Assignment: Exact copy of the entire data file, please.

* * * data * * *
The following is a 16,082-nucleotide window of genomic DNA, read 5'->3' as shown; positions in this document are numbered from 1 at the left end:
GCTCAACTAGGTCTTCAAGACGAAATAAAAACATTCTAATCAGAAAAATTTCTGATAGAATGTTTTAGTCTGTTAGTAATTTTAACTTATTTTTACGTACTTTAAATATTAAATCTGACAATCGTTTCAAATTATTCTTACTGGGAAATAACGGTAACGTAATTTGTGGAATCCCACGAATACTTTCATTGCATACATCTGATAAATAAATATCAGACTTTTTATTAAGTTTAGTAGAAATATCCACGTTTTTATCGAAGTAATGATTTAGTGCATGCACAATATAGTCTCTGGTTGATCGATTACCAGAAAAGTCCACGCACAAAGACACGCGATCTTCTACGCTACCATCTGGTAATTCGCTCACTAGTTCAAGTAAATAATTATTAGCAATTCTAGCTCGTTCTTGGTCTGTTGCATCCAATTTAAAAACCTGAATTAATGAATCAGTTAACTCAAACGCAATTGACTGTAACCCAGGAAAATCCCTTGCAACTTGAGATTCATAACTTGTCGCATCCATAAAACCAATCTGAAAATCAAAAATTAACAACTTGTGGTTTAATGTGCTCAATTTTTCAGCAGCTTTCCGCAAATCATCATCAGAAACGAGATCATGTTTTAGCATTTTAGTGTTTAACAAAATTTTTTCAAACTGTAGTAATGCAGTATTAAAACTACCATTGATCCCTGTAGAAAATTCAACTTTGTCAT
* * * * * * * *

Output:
The following is a 16,082-nucleotide window of genomic DNA, read 5'->3' as shown; positions in this document are numbered from 1 at the left end:
GCTCAACTAGGTCTTCAAGACGAAATAAAAACATTCTAATCAGAAAAATTTCTGATAGAATGTTTTAGTCTGTTAGTAATTTTAACTTATTTTTACGTACTTTAAATATTAAATCTGACAATCGTTTCAAATTATTCTTACTGGGAAATAACGGTAACGTAATTTGTGGAATCCCACGAATACTTTCATTGCATACATCTGATAAATAAATATCAGACTTTTTATTAAGTTTAGTAGAAATATCCACGTTTTTATCGAAGTAATGATTTAGTGCATGCACAATATAGTCTCTGGTTGATCGATTACCAGAAAAGTCCACGCACAAAGACACGCGATCTTCTACGCTACCATCTGGTAATTCGCTCACTAGTTCAAGTAAATAATTATTAGCAATTCTAGCTCGTTCTTGGTCTGTTGCATCCAATTTAAAAACCTGAATTAATGAATCAGTTAACTCAAACGCAATTGACTGTAACCCAGGAAAATCCCTTGCAACTTGAGATTCATAACTTGTCGCATCCATAAAACCAATCTGAAAATCAAAAATTAACAACTTGTGGTTTAATGTGCTCAATTTTTCAGCAGCTTTCCGCAAATCATCATCAGAAACGAGATCATGTTTTAGCATTTTAGTGTTTAACAAAATTTTTTCAAACTGTAGTAATGCAGTATTAAAACTACCATTGATCCCTGTAGAAAATTCAACTTTGTCAT